A legal representative for the current operator of The Leadmill in Sheffield yesterday raised safety concerns about her client's landlord, the Electric Group, taking over the running of the venue, alleging that the company "has a fundamental disregard for safety". But the boss of the Electric Group - which already operates venues in London, Bristol and Newcastle - insisted "we have an outstanding track record of compliance".
These comments were made during a hearing of Sheffield City Council's licensing committee. It was considering an application by the Electric Group to secure a so called shadow licence covering The Leadmill. If issued, both the landlord and current Leadmill operator Phil Mills would have concurrent licences to run the venue, meaning - if and when the Electric Group evicts Mills - it can immediately start running the building.
The Electric Group bought The Leadmill building back in 2016. Mills and his team initially continued to run the venue, but were formally given twelve months to vacate the premises in March last year, so that the Electric Group can put its own management team in place.
Mills has so far refused to give up the building, instead running the Save The Leadmill campaign. This week's licensing hearing has become a key focus of that campaign, because if the Electric Group can't secure a licence to run the venue, Mills will have a stronger case for staying put.
However, Sheffield City Council can only legally decline to issue a licence if some very specific criteria are met. Principally, that blocking a licence request would ensure “the prevention of crime and disorder; public safety; the prevention of public nuisance; the protection of children from harm”.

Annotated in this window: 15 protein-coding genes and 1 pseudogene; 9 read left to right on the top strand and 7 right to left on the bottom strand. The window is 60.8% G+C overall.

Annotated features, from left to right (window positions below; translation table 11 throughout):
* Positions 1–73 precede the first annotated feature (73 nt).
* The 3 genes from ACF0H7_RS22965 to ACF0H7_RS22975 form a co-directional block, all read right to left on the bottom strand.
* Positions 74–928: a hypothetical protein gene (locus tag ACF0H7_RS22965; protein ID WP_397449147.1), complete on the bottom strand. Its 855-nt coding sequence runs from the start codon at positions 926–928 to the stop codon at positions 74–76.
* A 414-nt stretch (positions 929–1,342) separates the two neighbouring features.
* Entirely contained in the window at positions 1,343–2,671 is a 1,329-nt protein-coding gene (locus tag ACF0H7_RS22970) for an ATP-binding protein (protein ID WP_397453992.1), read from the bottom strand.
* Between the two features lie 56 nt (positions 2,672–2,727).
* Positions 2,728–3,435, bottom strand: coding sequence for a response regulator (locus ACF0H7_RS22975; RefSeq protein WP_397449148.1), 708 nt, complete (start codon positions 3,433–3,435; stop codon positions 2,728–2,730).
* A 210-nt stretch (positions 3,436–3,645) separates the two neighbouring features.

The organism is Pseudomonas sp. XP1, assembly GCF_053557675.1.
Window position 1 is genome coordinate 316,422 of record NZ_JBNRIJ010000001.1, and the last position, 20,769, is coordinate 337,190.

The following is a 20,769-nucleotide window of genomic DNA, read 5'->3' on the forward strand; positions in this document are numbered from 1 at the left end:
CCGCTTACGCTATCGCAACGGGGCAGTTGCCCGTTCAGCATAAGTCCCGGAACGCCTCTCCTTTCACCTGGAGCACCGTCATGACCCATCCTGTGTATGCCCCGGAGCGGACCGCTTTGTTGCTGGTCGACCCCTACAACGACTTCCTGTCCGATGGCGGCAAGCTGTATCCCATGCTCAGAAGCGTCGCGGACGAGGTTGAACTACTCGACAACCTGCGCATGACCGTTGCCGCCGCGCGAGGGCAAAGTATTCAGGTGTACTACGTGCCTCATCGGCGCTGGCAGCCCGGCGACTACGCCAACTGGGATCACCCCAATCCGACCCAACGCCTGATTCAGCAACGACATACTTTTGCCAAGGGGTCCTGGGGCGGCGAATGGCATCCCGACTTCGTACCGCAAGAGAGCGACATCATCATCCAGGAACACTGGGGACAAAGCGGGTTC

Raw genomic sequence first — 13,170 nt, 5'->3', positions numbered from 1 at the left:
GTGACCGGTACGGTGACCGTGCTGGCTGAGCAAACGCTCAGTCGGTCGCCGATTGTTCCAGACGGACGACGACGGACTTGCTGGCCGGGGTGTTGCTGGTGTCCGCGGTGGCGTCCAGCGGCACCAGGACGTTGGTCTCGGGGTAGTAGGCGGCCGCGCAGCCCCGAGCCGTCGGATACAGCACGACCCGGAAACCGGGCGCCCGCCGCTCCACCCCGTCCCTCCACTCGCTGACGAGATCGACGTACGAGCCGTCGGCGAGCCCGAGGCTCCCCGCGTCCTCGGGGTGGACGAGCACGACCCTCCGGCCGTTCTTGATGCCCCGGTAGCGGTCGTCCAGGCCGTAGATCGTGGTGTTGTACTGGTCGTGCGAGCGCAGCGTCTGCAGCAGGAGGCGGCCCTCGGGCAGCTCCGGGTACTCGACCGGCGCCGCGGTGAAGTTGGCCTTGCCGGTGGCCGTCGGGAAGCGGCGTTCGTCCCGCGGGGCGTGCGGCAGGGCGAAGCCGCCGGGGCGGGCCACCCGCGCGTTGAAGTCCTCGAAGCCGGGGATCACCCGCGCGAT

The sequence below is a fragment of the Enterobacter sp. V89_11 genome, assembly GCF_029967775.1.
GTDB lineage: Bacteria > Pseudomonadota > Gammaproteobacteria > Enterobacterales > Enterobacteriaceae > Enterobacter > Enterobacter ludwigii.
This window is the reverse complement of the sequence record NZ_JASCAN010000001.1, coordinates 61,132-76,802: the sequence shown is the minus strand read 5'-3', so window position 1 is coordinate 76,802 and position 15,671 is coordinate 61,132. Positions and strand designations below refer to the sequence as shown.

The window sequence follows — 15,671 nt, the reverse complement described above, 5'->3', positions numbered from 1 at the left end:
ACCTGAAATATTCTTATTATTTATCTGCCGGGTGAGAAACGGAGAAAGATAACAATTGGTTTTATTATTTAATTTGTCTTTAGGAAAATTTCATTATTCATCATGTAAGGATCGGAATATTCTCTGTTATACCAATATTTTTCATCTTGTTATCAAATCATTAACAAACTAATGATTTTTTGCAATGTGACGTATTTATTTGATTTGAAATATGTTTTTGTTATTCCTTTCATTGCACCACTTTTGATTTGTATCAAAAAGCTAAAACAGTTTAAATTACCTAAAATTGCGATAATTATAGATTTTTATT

This is why the legal rep for Mills, Sarah Clover, brought up safety issues at yesterday's hearing.
According to The Guardian, she said that the Electric Group's owner Dominic Madden was using his "wealth and celebrity connections" to push through a licensing application that was “unsafe”.
She then pointed to newspaper reports relating to Madden's other venues - including reports of a stabbing outside SWX in Bristol - and mentioned online reviews of Electric Brixton in London and NX in Newcastle.
Among other things, those reviews "complained that door staff failed to properly check IDs, that they were 'aggressive, unprofessional, rude, arrogant', and that the venue owners consistently oversold events, leading to overcrowding". Clover concluded: “It is a consistent theme ... Mr Madden has a fundamental disregard for safety".
Madden has been critical of the Save The Leadmill campaign, which he says has misled people into thinking the venue is facing closure.
He told yesterday's hearing: “The local campaign’s been utterly spirited, and I take my hat off to them, but I think they’ve crossed the line. What’s to stop them sending some kid down to Brixton to write a bad review? All the evidence you’re looking at are unverified Google reviews".
Several of the safety issues raised by the Mills side actually happened before he took over the running of his three current venues, he added, before concluding: “I’ve never had, and I’m delighted and proud to say that none of my premises have been subject to review … we have an outstanding track record of compliance".
About 100 people supporting the current Leadmill team gathered outside Sheffield Town Hall ahead of the licensing meeting to protest against the Electric Group’s plans to take over running the venue. Madden previously criticised that protest after it emerged that protestors had been offered £40 each for showing up.
The licensing committee should make a decision on the Electric Group's licence application in the next few days.